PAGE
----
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Last Updated: Thursday, 18 August 2005, 18:56 GMT 19:56 UK
'Al-Qaeda leader' killed in Saudi
Saudi security men stand guard outside the house where a deadly shootout occurred in the Nasif district, north of Riyadh, Saudi Arabia
Saudi Arabia has suffered a wave of Islamist violence
A man believed to be the leader of al-Qaeda in Saudi Arabia has been killed during a police raid in Medina, the Saudi interior ministry says.

Saleh Awfi, one of the most wanted men in the country, was found in a hideout near the city's mosque.

Saudi Arabia has been trying to quell a wave of violence by militants believed to be linked to al-Qaeda.

At least two people were also killed in separate clashes in the capital, Riyadh, and Medina.

"Investigators were able to prove through verification procedures that one of the two killed is the wanted Saleh Awfi," the interior ministry statement says.

Gen Mansour al-Turki, a spokesman for the interior ministry, told the BBC that Mr Awfi was killed alongside another, unidentified person during the clashes in Medina.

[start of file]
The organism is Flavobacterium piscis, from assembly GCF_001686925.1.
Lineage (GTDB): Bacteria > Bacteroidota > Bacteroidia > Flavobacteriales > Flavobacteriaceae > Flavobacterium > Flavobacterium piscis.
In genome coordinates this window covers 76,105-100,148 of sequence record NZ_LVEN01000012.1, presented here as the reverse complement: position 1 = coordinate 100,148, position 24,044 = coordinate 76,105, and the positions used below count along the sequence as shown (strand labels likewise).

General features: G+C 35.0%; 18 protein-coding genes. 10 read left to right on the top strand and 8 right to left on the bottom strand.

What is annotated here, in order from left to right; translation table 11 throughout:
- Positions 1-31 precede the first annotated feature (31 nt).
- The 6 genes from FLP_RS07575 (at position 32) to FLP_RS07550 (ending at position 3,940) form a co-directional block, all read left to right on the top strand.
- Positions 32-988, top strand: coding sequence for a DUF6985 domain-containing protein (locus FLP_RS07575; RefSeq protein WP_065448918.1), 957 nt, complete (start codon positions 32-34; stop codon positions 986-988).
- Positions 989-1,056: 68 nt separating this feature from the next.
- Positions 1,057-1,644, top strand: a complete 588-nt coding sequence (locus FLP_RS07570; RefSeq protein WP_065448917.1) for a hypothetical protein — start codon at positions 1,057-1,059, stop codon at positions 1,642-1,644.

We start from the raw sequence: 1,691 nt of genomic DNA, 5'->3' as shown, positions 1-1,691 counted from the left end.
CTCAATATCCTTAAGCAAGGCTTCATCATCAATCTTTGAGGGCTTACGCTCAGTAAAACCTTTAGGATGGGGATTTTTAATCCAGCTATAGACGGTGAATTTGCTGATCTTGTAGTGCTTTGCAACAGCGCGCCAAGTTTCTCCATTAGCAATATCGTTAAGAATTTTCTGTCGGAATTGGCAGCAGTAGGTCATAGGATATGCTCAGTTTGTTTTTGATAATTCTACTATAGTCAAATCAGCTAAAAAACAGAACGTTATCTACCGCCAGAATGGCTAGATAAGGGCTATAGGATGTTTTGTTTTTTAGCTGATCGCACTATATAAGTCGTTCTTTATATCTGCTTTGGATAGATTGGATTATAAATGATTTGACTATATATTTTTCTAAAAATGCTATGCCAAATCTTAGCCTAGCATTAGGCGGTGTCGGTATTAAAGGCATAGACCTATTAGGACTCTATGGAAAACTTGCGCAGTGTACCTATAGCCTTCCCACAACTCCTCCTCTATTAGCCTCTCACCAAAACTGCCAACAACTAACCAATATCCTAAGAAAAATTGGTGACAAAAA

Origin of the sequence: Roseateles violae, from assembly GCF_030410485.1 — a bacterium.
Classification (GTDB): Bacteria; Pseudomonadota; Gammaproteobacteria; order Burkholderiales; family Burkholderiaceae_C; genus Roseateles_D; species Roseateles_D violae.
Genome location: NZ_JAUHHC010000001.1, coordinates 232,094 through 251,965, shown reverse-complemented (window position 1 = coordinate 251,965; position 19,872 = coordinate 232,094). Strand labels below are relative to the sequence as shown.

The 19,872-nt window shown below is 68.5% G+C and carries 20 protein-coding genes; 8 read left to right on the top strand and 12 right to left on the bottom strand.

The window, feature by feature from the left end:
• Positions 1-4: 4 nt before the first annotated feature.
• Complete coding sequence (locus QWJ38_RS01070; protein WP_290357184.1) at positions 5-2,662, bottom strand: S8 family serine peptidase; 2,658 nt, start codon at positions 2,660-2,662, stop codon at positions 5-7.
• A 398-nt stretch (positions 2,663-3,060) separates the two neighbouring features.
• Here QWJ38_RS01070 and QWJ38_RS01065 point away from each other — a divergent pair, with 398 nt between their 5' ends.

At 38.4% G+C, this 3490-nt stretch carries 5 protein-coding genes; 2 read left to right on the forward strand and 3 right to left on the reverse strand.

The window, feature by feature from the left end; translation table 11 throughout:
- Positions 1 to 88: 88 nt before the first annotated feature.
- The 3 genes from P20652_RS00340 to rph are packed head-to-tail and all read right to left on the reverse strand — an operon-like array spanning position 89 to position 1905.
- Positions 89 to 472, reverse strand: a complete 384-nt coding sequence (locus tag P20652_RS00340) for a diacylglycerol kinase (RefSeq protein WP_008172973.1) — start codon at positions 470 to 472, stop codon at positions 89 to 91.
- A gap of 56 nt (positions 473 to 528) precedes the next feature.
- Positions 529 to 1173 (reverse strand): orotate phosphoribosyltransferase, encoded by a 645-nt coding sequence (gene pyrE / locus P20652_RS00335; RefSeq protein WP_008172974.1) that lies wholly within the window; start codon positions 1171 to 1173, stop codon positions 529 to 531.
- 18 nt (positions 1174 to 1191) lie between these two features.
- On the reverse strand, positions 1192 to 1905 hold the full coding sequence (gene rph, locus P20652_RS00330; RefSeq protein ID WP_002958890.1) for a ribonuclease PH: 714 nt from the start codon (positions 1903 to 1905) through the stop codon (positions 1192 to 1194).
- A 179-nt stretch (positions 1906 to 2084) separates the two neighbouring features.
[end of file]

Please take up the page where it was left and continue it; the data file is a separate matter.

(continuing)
Bitter battle

Mr Awfi is believed to have taken over the leadership of the Saudi wing of al-Qaeda last year.

He is one of just two figures remaining on a list of most wanted people drawn up by Saudi authorities in 2003. All the others have either been captured or killed.

The BBC's Middle East analyst, Roger Hardy, says that if Mr Awfi's identity is confirmed, it will help to vindicate Saudi forces' claims that they are gaining the upper hand in their bitter battle with Islamic extremists.

Since May 2003, militants - many loyal to Saudi-born dissident Osama Bin Laden - have frequently targeted Westerners in suicide bombings and kidnappings.

More than 140 people have been killed and over 100 militants have died in the government's crackdown.

The struggle to contain the violence is one of the most pressing challenges facing the country's new monarch, King Abdullah.

Earlier this month, the United States closed its diplomatic missions in the kingdom for two days because of security threats. Britain and Australia also warned about potential attacks.

See where the police raid took place

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